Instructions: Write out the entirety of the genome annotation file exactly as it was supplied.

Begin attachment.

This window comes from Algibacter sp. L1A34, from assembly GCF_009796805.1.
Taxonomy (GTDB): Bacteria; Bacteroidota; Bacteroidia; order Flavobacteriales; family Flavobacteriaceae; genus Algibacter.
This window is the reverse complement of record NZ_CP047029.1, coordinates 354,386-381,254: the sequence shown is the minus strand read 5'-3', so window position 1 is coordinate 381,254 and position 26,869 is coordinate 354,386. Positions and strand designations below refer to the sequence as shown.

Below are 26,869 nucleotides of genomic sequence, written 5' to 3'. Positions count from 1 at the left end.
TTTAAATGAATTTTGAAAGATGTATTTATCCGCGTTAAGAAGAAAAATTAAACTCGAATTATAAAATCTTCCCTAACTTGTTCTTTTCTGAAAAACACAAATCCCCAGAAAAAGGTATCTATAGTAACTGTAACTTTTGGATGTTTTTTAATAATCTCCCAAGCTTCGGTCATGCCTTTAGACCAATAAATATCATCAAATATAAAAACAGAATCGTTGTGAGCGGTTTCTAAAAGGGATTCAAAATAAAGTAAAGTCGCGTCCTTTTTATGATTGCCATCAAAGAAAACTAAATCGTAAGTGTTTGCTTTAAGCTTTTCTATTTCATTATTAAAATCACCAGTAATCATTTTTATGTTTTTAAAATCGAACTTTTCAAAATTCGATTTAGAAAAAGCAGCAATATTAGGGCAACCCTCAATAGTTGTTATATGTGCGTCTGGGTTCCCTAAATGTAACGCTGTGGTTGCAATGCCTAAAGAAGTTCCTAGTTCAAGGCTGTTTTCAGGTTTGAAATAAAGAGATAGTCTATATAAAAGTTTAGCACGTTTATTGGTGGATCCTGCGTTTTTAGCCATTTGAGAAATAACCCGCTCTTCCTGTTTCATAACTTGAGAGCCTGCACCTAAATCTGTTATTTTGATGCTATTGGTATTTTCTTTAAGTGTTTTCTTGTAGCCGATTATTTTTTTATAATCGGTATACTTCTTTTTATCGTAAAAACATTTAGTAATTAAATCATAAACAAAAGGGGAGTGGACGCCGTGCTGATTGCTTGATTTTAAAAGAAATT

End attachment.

This window comes from Algibacter sp. L1A34, from assembly GCF_009796805.1.
Taxonomy (GTDB): Bacteria; Bacteroidota; Bacteroidia; order Flavobacteriales; family Flavobacteriaceae; genus Algibacter.
This window is the reverse complement of record NZ_CP047029.1, coordinates 354,386-381,254: the sequence shown is the minus strand read 5'-3', so window position 1 is coordinate 381,254 and position 26,869 is coordinate 354,386. Positions and strand designations below refer to the sequence as shown.

Below are 26,869 nucleotides of genomic sequence, written 5' to 3'. Positions count from 1 at the left end.
TTTAAATGAATTTTGAAAGATGTATTTATCCGCGTTAAGAAGAAAAATTAAACTCGAATTATAAAATCTTCCCTAACTTGTTCTTTTCTGAAAAACACAAATCCCCAGAAAAAGGTATCTATAGTAACTGTAACTTTTGGATGTTTTTTAATAATCTCCCAAGCTTCGGTCATGCCTTTAGACCAATAAATATCATCAAATATAAAAACAGAATCGTTGTGAGCGGTTTCTAAAAGGGATTCAAAATAAAGTAAAGTCGCGTCCTTTTTATGATTGCCATCAAAGAAAACTAAATCGTAAGTGTTTGCTTTAAGCTTTTCTATTTCATTATTAAAATCACCAGTAATCATTTTTATGTTTTTAAAATCGAACTTTTCAAAATTCGATTTAGAAAAAGCAGCAATATTAGGGCAACCCTCAATAGTTGTTATATGTGCGTCTGGGTTCCCTAAATGTAACGCTGTGGTTGCAATGCCTAAAGAAGTTCCTAGTTCAAGGCTGTTTTCAGGTTTGAAATAAAGAGATAGTCTATATAAAAGTTTAGCACGTTTATTGGTGGATCCTGCGTTTTTAGCCATTTGAGAAATAACCCGCTCTTCCTGTTTCATAACTTGAGAGCCTGCACCTAAATCTGTTATTTTGATGCTATTGGTATTTTCTTTAAGTGTTTTCTTGTAGCCGATTATTTTTTTATAATCGGTATACTTCTTTTTATCGTAAAAACATTTAGTAATTAAATCATAAACAAAAGGGGAGTGGACGCCGTGCTGATTGCTTGATTTTAAAAGAAATT